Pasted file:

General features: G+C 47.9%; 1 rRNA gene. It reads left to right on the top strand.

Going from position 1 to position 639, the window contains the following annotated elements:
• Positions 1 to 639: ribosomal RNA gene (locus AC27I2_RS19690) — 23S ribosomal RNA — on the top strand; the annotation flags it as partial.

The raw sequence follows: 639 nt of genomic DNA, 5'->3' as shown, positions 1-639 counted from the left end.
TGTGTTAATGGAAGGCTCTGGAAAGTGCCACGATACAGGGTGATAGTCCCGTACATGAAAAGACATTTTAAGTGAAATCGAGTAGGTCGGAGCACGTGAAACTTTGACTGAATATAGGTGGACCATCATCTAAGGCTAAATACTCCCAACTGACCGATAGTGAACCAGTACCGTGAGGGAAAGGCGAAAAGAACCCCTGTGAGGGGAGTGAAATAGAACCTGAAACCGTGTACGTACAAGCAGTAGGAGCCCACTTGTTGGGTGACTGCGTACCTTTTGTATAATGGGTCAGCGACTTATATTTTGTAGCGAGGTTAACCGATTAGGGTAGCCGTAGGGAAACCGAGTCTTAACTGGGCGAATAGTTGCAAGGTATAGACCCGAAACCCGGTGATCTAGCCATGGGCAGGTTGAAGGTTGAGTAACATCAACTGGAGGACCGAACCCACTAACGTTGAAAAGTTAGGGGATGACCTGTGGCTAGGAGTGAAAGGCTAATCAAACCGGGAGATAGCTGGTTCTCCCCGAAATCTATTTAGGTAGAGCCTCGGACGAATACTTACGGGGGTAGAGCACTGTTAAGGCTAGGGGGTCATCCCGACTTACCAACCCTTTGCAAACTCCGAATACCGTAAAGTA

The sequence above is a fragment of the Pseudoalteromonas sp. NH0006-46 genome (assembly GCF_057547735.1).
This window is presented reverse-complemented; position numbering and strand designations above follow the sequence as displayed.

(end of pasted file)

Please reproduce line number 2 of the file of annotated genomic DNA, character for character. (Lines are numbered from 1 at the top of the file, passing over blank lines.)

Going from position 1 to position 639, the window contains the following annotated elements: